China is the largest source of development assistance and investments in both Cambodia and Laos.
As of end-2016, China’s accumulated foreign investments totalled nearly 12 billion dollars, or close to 35 percent of foreign direct investments into Cambodia. Cambodia sees China its most important financial and developmental assistance partner.
In Laos’ case, China’s accumulated investments exceeded 6 billion dollars in 2016. The Lao ministry of planning and investments says China’s aid to Laos in 2014 stood at 187 million dollars in grants.
The scale of Chinese economic presence is staggering, especially under China’s Belt Road Initiative (BRI) that has identified ASEAN countries as being part of the Indochina peninsular corridor – and therefore the site of massive infrastructure projects by China.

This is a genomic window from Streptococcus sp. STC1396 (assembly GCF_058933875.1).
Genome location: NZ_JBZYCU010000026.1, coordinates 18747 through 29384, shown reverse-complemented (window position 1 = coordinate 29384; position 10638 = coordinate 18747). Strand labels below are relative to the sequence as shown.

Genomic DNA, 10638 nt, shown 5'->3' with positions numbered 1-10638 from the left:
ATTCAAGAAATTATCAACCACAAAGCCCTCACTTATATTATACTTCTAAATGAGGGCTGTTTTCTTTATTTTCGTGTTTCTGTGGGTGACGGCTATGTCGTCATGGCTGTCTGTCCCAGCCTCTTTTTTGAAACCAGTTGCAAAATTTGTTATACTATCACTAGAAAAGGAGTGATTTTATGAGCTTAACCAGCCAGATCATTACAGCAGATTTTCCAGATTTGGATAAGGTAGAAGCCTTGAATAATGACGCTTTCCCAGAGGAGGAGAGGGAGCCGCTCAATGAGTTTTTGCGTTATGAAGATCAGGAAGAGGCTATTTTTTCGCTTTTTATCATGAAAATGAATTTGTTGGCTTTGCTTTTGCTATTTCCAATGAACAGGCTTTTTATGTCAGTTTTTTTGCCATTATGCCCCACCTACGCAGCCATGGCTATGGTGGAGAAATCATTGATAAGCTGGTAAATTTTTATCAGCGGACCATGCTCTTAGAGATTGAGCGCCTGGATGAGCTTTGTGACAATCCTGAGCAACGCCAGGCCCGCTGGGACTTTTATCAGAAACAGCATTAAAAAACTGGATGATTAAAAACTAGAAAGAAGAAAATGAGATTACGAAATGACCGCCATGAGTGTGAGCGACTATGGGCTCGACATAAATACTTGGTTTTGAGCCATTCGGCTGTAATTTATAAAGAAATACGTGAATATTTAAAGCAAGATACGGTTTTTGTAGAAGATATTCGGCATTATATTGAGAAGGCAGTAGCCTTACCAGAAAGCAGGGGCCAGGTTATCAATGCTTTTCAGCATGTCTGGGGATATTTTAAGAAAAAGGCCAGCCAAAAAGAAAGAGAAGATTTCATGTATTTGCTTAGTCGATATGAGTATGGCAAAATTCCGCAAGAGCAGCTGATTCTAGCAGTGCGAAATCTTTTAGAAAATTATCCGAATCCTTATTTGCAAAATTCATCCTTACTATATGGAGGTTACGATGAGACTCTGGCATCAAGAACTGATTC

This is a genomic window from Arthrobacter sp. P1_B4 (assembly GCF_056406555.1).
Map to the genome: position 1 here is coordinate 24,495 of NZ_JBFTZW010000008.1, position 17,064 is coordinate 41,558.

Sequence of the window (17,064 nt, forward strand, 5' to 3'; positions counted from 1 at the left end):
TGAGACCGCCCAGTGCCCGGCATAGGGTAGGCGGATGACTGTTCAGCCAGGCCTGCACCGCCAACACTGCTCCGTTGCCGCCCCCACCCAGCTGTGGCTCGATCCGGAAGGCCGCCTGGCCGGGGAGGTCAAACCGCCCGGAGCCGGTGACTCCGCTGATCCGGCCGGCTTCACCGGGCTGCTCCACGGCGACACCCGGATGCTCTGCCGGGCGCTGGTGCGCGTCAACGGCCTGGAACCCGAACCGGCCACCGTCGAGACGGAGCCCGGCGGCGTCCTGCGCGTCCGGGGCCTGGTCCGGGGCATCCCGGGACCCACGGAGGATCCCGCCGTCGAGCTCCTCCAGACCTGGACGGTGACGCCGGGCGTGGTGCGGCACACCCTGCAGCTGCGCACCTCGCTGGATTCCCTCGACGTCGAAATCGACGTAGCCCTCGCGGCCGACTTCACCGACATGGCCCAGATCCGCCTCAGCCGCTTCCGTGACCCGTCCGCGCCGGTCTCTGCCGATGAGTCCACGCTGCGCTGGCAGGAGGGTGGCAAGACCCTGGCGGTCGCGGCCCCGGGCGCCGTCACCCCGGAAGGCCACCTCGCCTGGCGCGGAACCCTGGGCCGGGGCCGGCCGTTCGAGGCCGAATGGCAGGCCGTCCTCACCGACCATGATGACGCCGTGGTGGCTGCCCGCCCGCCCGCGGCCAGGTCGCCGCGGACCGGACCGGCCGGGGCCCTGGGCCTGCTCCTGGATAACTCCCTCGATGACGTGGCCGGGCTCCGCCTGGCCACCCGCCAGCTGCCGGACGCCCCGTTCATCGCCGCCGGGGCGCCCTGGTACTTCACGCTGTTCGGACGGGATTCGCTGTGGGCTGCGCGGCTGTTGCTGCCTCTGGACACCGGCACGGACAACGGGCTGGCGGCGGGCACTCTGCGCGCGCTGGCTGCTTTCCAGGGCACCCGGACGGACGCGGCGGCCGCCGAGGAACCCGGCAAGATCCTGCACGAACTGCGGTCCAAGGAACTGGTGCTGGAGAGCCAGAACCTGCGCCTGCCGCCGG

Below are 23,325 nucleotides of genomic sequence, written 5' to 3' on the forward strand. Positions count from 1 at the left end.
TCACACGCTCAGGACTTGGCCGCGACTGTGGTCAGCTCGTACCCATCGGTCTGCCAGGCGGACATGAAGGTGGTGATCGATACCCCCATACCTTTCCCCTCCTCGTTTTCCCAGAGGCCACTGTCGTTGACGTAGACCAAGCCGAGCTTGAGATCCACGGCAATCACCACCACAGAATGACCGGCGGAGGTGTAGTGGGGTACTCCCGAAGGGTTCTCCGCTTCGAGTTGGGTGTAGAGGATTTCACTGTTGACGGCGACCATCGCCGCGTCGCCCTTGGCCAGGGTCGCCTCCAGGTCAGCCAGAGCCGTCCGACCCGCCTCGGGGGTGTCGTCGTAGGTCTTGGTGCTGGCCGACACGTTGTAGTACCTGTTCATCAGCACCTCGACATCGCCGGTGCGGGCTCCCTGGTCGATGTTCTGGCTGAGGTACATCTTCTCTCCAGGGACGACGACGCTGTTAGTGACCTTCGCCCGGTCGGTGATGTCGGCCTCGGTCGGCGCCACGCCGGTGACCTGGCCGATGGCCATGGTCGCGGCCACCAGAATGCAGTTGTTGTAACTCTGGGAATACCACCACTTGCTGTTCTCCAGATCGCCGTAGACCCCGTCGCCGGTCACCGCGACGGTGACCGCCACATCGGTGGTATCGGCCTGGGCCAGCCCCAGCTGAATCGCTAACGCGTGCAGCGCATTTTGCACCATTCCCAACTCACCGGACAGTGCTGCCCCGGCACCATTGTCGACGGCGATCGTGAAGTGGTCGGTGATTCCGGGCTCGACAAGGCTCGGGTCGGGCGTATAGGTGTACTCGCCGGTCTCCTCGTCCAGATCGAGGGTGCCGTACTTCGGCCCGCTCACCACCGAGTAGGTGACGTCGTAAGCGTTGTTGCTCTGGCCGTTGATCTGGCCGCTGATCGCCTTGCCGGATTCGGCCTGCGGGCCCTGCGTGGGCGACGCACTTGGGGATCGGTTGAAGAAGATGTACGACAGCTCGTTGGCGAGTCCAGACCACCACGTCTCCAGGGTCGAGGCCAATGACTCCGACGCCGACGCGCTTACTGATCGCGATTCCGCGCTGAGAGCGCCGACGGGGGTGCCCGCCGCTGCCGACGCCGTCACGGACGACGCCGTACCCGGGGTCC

The size of one flagship project alone, the High-speed Railway Project, is 6.8 billion dollars or “about half the size of the country’s 2015 GDP of 12.3 billion dollars”, Pang pointed out.
As the two countries became trusted political allies of China, the exchange of visits by their leaders has also occurred regularly, since former Chinese President Jiang Zemin’s visit to Laos and Cambodia in 2000.
But different political considerations – in particular relations with nearby countries like Vietnam and Thailand – shape the two countries’ positions within China’s tight embrace.
Laos enjoys smoother relations with Vietnam, a country also run by the Communist Party, and Thailand, a key economic partner with whom it shares a long border – although it has discomfort with what it sees as its richer neighbor’s superiority complex.
Analysts take note of signals like the fact that the new Lao President Bounyang Vorachit visited Hanoi before Beijing. Pang cites how some saw the exit of pro-China senior cadres in the 2016 Lao People’s Revoutionary Party congress as a “sign that the Lao leadership preferred to engage with China in a move even-handed manner”.